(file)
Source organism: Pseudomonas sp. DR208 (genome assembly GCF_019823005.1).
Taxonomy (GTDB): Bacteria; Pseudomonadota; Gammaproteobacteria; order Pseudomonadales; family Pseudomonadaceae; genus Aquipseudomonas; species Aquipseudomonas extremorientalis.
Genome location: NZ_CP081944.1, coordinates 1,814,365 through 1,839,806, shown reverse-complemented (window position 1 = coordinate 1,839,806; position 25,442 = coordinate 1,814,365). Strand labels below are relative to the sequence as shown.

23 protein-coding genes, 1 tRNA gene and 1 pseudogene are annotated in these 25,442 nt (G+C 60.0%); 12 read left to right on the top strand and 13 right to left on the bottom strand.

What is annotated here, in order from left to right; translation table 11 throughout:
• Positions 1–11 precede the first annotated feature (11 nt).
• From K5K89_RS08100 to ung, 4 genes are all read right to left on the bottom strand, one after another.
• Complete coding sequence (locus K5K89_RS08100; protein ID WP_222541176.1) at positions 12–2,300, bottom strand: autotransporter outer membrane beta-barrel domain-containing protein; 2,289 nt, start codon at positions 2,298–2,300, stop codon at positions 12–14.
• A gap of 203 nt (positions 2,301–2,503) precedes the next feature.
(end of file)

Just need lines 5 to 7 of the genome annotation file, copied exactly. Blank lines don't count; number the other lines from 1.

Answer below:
What is annotated here, in order from left to right; translation table 11 throughout:
• Positions 1–11 precede the first annotated feature (11 nt).
• From K5K89_RS08100 to ung, 4 genes are all read right to left on the bottom strand, one after another.